During the American Revolution, British and Dutch relations were strained, and following discovery of draft treaties between the new United States and the Netherlands, the British declared war on the Dutch in 1780. The Dutch navy was much reduced and this resulted in defeats both embarrassing and devastating. By 1781, "popular dislike for a regime that had exerted so lukewarm an effort in waging so disastrous a war turned into active revolt," (State, page 115) and Patriot militias, called Free Corps, actively promoted democratic change. The situation turned violent and the Patriot Revolution vanished with many political radicals emigrating to France.
In 1789, the French Revolution broke out and rebellion against the House of Orange grew. In early 1795, the French invaded the Netherlands and William V left the Netherlands for Britain. The following Batavian Republic existed from 1795 to 1806, bringing with it "groundbreaking democratic innovations--universal male suffrage, an end to hereditary titles, [and] civil rights for Catholics and Jews" (State, page 119). Although the Netherlands was technically a sovereign state, it was in many ways a protectorate of France. Political modernization occurred: a bill of rights was introduced on January 31, 1795, and a unitary constitution was introduced in 1798. Napoleon Bonaparte came to power on November 9, 1799 and demanded significant resources from the Batavian Republic. A coup, engineered by Bonaparte to ensure a dependable ally, resulted in Rutger Jan Schimmelpenninck (1761-1825) serving as Grand Pensionary in 1805.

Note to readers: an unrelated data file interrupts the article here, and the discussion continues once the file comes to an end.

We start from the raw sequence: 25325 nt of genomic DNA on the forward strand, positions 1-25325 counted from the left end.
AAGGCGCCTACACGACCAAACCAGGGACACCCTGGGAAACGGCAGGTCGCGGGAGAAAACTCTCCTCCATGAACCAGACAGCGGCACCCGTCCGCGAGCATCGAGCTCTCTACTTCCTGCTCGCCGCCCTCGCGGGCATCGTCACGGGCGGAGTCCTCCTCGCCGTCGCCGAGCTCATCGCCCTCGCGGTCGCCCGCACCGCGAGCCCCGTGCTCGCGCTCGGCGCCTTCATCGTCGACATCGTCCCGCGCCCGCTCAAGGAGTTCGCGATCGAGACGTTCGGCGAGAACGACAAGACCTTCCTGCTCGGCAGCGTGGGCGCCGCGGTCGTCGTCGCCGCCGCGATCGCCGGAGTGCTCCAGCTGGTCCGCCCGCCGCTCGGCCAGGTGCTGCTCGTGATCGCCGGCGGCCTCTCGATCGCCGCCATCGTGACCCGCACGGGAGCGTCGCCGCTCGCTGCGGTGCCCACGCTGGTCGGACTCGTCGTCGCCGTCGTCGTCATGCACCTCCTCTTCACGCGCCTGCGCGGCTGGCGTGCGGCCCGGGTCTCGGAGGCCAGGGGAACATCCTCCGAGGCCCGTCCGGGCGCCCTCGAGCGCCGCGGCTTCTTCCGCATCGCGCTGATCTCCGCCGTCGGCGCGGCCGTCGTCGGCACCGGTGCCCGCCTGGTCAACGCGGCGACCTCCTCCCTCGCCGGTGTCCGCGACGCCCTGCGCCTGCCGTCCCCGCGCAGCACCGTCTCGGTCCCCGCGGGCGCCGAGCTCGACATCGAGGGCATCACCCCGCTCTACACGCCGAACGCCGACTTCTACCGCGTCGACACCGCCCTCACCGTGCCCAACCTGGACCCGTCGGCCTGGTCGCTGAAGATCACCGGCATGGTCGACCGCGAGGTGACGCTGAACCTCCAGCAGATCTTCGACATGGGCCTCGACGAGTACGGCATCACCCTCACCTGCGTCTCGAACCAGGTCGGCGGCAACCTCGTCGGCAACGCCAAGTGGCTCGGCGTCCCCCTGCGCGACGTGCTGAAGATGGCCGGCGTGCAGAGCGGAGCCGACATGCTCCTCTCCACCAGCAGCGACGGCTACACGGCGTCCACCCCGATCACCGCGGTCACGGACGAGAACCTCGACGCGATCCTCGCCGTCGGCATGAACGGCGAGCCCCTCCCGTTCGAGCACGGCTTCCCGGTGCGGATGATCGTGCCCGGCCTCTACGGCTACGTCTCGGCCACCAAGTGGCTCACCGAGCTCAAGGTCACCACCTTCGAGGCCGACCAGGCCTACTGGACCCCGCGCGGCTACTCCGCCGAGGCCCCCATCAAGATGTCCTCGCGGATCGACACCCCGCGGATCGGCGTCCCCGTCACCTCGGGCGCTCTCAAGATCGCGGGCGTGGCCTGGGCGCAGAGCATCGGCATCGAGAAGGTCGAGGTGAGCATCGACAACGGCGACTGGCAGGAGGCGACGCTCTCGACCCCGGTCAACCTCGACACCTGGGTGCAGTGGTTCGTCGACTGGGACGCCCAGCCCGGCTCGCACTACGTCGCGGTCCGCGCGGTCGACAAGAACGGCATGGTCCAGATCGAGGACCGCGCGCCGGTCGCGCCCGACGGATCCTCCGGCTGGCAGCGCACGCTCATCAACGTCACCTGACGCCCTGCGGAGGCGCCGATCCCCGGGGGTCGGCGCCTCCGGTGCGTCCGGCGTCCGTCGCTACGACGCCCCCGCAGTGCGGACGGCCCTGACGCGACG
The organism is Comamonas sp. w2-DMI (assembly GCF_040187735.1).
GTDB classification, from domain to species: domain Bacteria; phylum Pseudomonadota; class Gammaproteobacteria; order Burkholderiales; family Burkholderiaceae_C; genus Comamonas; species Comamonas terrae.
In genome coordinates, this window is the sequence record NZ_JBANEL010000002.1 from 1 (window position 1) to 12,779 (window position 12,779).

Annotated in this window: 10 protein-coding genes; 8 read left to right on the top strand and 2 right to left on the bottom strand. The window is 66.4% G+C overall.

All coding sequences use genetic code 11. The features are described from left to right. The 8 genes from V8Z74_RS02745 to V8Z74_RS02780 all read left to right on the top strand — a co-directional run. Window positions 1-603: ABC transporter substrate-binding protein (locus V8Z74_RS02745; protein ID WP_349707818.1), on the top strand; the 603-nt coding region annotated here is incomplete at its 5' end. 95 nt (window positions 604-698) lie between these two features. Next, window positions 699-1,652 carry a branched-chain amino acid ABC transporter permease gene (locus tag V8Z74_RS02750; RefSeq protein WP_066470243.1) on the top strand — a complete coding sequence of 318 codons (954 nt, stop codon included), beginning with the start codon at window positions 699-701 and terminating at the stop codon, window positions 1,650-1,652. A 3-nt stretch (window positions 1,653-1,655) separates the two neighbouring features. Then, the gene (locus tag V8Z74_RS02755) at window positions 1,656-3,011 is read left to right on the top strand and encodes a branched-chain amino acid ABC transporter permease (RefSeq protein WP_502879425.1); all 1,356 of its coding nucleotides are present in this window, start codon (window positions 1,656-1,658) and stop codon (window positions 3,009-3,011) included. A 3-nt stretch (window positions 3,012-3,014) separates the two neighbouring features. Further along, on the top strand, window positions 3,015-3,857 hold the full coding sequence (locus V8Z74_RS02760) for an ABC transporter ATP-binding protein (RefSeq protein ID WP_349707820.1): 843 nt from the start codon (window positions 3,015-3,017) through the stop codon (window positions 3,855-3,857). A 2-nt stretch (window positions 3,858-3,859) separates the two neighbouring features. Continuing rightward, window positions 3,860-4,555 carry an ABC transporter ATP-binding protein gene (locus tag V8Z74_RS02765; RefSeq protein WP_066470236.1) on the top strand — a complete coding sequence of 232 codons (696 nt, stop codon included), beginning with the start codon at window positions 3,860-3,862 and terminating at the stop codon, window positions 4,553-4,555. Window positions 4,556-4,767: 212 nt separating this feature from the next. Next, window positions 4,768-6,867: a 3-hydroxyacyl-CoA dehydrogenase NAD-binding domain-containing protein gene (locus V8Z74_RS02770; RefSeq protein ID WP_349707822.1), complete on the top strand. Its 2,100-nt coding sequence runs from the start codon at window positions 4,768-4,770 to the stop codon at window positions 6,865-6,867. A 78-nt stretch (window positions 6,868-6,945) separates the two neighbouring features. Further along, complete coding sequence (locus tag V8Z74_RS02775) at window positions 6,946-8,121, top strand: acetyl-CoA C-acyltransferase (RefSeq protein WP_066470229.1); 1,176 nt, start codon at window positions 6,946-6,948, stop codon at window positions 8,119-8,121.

This collection consists of twelve boxes of diplomatic correspondence and official documents of the Dutch and Batavian governments from 1718 to 1801. The collection is arranged in five series: "Diplomatic correspondence sent to the States-General," "Documents relating to the Batavian Republic," "Documents relating to Gelderland," "Documents relating to Holland and West Friesland," and "Miscellaneous documents."